Men who lack a strong social network are more likely to suffer health issues like a stroke or depression, research has found.
Initiative beyondblue, which raises awareness for mental health problems like anxiety, found that males who are facing isolation and loneliness as they head into middle age are five times more at risk of dying from the problems mentioned above, as well as high blood pressure and heart disease.
They are also more prone to psychological distress, as they have no one to discuss their feelings and thoughts with. A report by beyondblue found 25 per cent of 30 men, aged 65, had no one aside from their immediate family to rely on. On top of this, 37 per cent reported not being happy with the strength and quality of their relationships, and often felt they weren’t supported or connected enough emotionally.
“Many men want greater openness with their friends and to be able to talk about personal problems, but admit they don’t always have the skills or tools to initiate these conversations, or understand how to respond when a friend opens up to them,” researchers shared.
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Dr Stephen Carbone, head of the project, explained that social support is used as a protective mechanism against mental health issues like depression, and that it proves valuable in diffusing stressful situations.
While Dr Carbone notes it’s not every middle-aged man will suffer such grievances, he does believe they will do better in the long run with friends.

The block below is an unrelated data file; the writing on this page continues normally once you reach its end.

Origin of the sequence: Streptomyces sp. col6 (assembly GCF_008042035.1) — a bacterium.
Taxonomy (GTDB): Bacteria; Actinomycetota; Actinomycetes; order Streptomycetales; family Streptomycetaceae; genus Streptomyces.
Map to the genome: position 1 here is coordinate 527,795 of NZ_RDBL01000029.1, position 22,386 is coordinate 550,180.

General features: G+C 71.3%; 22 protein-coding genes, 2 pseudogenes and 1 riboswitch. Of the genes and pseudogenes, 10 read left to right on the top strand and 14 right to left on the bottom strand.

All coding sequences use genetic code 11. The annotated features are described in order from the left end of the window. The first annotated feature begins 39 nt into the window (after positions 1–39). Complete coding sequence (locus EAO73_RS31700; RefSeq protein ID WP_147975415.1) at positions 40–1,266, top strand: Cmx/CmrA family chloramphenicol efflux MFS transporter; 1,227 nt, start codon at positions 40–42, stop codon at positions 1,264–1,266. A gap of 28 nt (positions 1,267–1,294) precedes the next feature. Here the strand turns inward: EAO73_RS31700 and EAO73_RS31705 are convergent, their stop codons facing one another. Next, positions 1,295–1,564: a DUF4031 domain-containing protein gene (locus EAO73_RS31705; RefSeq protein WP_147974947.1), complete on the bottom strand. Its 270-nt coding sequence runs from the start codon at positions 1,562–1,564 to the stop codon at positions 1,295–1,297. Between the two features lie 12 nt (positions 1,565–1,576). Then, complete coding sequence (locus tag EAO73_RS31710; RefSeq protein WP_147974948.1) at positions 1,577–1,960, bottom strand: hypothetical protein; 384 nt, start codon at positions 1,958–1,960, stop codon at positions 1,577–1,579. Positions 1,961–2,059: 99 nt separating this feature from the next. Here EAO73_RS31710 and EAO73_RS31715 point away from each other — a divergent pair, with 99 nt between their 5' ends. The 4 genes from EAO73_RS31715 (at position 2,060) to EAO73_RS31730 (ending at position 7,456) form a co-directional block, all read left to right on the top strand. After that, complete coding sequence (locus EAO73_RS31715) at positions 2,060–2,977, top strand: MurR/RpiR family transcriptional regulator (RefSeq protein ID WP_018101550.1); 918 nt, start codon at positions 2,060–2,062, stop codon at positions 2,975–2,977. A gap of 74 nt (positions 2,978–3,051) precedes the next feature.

So why are friendships difficult as men get older? Issues such as expectations and cultural norms associated with masculinity were identified, though these do not provide a proper explanation.
“There are nuances below that, such as changes in family circumstances, or financial issues, or changes in work, or people moving away from where they grew up, or middle-aged men not keeping up with sport and losing contact with that group of friends,” Dr Carbone added on other aspects that may . a big part in this subject.
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His words of advice: don’t stop making the effort. Social networks need to be kept alive by regular contact, even if the man in question is feeling sluggish and tired after a long day at work.
Another expert, Dr Elizabeth Celi, a psychologist and men’s mental health specialist, urges men to open up more too, and says that males should never compare their bonds to women’s.